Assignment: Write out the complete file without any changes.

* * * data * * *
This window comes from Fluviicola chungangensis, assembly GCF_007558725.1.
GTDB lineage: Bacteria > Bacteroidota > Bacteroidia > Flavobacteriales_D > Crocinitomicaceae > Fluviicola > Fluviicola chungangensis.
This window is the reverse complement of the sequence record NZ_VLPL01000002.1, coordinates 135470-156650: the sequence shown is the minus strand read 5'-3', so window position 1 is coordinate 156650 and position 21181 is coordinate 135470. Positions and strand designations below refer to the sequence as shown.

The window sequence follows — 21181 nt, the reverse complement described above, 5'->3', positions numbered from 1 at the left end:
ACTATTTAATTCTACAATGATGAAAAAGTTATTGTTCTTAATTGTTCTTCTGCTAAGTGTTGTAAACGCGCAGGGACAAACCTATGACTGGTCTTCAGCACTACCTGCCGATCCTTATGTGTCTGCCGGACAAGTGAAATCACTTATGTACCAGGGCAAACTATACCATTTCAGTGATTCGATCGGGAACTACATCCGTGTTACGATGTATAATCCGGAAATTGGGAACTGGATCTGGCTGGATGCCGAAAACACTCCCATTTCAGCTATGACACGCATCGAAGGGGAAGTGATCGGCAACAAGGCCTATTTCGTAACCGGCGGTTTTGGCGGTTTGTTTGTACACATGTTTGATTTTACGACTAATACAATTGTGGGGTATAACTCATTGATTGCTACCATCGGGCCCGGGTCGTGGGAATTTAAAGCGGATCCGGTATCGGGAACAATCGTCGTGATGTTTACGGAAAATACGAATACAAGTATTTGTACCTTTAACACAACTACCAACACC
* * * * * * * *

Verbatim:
This window comes from Fluviicola chungangensis, assembly GCF_007558725.1.
GTDB lineage: Bacteria > Bacteroidota > Bacteroidia > Flavobacteriales_D > Crocinitomicaceae > Fluviicola > Fluviicola chungangensis.
This window is the reverse complement of the sequence record NZ_VLPL01000002.1, coordinates 135470-156650: the sequence shown is the minus strand read 5'-3', so window position 1 is coordinate 156650 and position 21181 is coordinate 135470. Positions and strand designations below refer to the sequence as shown.

The window sequence follows — 21181 nt, the reverse complement described above, 5'->3', positions numbered from 1 at the left end:
ACTATTTAATTCTACAATGATGAAAAAGTTATTGTTCTTAATTGTTCTTCTGCTAAGTGTTGTAAACGCGCAGGGACAAACCTATGACTGGTCTTCAGCACTACCTGCCGATCCTTATGTGTCTGCCGGACAAGTGAAATCACTTATGTACCAGGGCAAACTATACCATTTCAGTGATTCGATCGGGAACTACATCCGTGTTACGATGTATAATCCGGAAATTGGGAACTGGATCTGGCTGGATGCCGAAAACACTCCCATTTCAGCTATGACACGCATCGAAGGGGAAGTGATCGGCAACAAGGCCTATTTCGTAACCGGCGGTTTTGGCGGTTTGTTTGTACACATGTTTGATTTTACGACTAATACAATTGTGGGGTATAACTCATTGATTGCTACCATCGGGCCCGGGTCGTGGGAATTTAAAGCGGATCCGGTATCGGGAACAATCGTCGTGATGTTTACGGAAAATACGAATACAAGTATTTGTACCTTTAACACAACTACCAACACC